Major in Music, minor in Computer Science.
Music major Sarah Smith '20 recently released her senior capstone project, an eight-track album of original indie-folk-pop music called WorkInProg. The album is a culmination of the musical and audio-editing training that have been part of her Knox education.
Sarah collaborated with many people in the musical community at Knox on her album, which was released on March 20. It features cover art by Meghan Mohn '18, electric guitar playing by Ellie Baird '20 for the track “Mid-Battle,” Sam Beem '20 on piano and Assistant Professor of Music Pierce Gradone on bass for the track “Enough,” and a chorus of Mohn, Olive Colangelo '21, Maggie Decker '20, Katerina Sasieta '20, and Fay Swift '21 on the track “Just What People Do [Unraveling].”
How did your capstone project come together?
I've been writing songs for around 11 years now, and since coming to Knox I've been DIY recording and releasing my work on Bandcamp. Making music is my main interest, so I've known for a while that my capstone project would be an album.
My goal for the project, WorkInProg, was to produce a collection that shows how I've grown as a person and songwriter while at Knox. To do this, I picked eight songs in total: two new ones and six older ones, most of which had been previously recorded and released. I rearranged and/or re-recorded all of the old ones and spent a lot of time on the arrangements for the new ones. As for the process, I focused on the ones that needed the least amount of work first (a few songs I just re-recorded, while some needed very little rearranging) and then worked on the more complex songs. All of them were written already, I just needed to figure out arrangements, record everything, and produce it.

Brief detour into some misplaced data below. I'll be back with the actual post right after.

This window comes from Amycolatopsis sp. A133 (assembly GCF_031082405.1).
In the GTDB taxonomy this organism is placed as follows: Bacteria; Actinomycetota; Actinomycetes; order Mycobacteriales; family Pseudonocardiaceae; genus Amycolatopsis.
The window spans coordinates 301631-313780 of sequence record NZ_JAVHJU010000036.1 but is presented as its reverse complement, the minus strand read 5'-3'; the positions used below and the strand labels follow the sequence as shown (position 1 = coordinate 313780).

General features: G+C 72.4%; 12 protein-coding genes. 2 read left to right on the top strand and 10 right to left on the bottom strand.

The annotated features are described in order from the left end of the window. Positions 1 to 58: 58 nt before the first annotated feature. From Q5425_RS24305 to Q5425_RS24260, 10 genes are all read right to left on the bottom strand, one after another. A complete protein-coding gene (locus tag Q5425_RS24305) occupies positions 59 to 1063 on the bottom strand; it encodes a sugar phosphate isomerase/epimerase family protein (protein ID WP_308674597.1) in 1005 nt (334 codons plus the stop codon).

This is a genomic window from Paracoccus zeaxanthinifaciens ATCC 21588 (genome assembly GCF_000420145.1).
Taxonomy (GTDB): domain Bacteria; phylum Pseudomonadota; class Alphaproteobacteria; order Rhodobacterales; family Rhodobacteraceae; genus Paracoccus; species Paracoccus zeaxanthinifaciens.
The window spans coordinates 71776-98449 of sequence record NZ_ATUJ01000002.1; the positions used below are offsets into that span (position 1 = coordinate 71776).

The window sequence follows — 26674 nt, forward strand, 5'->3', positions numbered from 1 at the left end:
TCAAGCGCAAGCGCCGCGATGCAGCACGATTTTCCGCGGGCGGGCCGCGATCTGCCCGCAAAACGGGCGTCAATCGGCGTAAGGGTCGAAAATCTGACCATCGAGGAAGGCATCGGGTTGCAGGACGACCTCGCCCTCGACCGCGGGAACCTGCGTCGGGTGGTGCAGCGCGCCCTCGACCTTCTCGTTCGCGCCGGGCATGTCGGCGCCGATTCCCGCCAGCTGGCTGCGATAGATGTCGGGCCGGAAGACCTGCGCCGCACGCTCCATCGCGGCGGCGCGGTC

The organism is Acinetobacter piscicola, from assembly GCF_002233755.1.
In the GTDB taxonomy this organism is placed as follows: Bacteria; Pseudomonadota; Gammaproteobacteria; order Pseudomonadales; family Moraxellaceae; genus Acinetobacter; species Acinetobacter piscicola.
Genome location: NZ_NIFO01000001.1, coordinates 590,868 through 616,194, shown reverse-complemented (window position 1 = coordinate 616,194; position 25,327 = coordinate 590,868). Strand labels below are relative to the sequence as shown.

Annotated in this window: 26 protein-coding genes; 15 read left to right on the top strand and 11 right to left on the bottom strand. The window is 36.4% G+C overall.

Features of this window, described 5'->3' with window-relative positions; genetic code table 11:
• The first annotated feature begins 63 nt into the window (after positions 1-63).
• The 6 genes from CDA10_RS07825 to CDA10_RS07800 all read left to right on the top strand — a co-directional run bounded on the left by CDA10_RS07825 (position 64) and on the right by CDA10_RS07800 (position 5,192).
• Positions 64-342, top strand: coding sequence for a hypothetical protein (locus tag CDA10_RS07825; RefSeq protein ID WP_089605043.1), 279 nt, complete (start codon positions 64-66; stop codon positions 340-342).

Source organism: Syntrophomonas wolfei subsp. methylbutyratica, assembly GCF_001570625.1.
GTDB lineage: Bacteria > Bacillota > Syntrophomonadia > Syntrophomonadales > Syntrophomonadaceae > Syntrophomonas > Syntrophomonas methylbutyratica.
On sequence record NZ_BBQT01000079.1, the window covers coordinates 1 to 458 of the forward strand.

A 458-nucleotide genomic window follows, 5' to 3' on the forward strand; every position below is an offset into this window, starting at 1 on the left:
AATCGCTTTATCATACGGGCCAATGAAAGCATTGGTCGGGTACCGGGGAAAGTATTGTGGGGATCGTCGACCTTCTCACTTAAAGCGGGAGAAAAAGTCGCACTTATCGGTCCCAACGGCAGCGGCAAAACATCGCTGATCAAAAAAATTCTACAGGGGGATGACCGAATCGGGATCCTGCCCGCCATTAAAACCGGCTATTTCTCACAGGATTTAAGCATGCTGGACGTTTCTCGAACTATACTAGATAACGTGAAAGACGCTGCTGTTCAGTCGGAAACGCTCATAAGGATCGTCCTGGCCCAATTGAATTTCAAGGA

What aspects of your capstone studies were new to you?
I hadn't done any arrangements quite like the ones on this album before; the two new songs, "Mid-battle" and "Unraveling," in particular, are complicated, and it was a new challenge figuring out what exactly I wanted to do. The other big new aspect was music production. I had done a little of it before, but using the Knox Music Studio allowed me to go further and produce professional-sounding work.
What are your major takeaways from your capstone project? What are you most proud of and why?
My biggest takeaway is that I really have grown a lot in my years at Knox! The songwriting and arranging is a lot more sophisticated, and my style is starting to take shape. I loved figuring out how I wanted my music to sound and what I was capable of creating. The songs I'm most proud of are "Enough," "The Rain," and "Unraveling"—the first two are completely transformed from their earlier versions, and I love what I was able to do with them. As for the latter, it's one of my favorite songs I've written; it's so fun, and I think the arrangement really came together.
How did the Knox community help you with your capstone project?
Several students are featured on my album—I'm fortunate to know a lot of talented musicians! I worked with both of the other students who wrote and produced music for capstone—Sam Beem '20 and Ellie Baird '20—and I also got a group of my friends together to sing on one of the songs. Pierce Gradone, my advisor for the project, helped me a lot with recording and production, and Laura Lane provided a lot of support as well.
Are there one or two memorable moments from your time at Knox you’d like to share?
During the last school year, I arranged my favorite song— “Portugal” by Walk the Moon—for Soulfege A Cappella, which I've been a part of since my freshman year (and directed last year and this past term). Performing that at our final concert was very special; it took on a lot of meaning for all of us, I think. And while last year was a big year for me in choir—I was choir president, which was an incredible experience—the best choir moment was definitely the tour to France my freshman year. I don't think I'll ever have another experience like that.